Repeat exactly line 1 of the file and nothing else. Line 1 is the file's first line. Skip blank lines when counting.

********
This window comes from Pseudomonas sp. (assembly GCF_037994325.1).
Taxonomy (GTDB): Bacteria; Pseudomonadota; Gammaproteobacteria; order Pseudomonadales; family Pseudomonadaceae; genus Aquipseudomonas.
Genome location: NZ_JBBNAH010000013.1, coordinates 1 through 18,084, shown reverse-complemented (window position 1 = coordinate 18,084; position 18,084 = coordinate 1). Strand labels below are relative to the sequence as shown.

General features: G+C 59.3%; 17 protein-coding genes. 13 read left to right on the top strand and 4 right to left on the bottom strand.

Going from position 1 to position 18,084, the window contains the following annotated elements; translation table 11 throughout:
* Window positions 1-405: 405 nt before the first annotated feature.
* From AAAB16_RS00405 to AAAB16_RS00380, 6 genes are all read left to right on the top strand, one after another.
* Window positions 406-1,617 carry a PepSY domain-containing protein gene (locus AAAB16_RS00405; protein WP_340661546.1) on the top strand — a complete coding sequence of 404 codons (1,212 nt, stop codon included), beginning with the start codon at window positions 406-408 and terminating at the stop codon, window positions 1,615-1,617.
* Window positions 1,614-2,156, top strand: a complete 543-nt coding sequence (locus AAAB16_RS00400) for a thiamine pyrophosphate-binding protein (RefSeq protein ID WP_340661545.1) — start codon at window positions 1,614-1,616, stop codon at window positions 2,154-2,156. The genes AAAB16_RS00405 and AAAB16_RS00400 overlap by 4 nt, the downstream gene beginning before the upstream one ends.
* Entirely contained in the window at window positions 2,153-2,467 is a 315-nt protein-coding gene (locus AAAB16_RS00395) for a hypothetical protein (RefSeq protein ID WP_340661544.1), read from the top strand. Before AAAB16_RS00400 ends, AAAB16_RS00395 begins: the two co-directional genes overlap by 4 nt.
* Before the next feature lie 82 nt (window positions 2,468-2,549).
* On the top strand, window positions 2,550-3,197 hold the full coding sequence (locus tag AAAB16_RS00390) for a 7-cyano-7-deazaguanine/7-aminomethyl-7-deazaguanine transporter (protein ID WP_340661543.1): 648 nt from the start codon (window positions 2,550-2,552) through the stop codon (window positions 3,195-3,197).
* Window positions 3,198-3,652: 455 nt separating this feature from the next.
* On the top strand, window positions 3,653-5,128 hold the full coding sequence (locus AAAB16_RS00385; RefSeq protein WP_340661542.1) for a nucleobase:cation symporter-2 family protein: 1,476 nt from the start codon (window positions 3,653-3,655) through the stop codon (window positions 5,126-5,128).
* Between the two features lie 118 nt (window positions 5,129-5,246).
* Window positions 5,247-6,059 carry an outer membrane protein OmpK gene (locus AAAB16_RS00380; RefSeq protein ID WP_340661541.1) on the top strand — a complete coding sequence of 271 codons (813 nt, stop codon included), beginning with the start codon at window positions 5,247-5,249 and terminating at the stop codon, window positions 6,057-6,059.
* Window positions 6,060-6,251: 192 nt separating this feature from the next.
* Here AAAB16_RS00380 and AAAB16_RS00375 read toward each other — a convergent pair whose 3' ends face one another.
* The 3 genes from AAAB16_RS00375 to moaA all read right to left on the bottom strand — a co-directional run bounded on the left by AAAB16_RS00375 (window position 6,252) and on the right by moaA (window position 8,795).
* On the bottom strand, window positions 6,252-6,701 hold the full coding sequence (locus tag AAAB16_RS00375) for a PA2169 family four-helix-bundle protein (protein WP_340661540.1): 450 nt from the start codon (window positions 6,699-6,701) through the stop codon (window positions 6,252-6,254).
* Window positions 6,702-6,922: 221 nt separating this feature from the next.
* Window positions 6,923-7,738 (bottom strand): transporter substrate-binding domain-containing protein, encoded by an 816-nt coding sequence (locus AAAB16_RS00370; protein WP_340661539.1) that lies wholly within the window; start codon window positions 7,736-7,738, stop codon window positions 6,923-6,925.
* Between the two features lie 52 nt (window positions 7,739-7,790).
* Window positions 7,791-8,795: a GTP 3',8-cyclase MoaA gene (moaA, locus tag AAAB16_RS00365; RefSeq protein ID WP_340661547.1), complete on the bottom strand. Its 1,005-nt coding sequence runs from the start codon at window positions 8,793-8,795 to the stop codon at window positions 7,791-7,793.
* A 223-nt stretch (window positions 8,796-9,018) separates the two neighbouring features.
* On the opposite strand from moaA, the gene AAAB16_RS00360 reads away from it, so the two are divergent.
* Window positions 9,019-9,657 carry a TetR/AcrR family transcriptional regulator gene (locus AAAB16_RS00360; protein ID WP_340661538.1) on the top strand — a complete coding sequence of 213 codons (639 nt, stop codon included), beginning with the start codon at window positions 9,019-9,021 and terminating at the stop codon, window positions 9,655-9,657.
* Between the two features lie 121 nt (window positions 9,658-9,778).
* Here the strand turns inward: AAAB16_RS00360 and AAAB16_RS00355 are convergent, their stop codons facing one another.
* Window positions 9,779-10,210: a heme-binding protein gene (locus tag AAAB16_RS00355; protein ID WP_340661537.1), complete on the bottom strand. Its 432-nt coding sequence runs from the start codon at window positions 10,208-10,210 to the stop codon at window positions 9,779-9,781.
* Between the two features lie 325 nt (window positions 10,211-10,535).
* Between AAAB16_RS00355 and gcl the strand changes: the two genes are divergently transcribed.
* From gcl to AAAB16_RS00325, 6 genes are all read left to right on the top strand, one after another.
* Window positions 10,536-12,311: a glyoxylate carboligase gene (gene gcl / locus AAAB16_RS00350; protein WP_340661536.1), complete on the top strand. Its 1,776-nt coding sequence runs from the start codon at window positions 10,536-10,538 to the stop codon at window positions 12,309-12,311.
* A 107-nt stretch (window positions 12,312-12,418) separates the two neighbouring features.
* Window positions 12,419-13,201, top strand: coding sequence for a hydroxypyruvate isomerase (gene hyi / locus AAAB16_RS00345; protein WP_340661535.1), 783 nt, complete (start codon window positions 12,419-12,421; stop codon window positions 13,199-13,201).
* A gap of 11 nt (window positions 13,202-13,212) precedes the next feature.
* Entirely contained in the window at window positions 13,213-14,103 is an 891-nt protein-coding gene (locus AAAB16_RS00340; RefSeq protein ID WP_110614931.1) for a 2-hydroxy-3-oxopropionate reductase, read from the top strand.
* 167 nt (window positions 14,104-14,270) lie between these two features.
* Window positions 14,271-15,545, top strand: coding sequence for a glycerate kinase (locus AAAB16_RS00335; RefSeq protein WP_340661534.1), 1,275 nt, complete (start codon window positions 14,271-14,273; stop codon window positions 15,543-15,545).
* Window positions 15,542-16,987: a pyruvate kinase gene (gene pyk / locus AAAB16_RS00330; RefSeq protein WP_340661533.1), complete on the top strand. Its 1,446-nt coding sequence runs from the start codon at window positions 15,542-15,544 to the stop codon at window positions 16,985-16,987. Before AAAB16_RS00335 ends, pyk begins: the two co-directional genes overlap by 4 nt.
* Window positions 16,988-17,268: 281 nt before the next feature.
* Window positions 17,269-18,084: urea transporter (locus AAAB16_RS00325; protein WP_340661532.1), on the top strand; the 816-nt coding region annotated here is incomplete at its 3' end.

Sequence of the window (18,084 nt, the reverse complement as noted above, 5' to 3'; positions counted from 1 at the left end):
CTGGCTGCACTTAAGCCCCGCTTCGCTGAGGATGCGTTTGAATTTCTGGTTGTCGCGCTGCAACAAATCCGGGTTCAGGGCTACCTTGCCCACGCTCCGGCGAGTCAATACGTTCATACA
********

This window comes from Pseudomonas sp. (assembly GCF_037994325.1).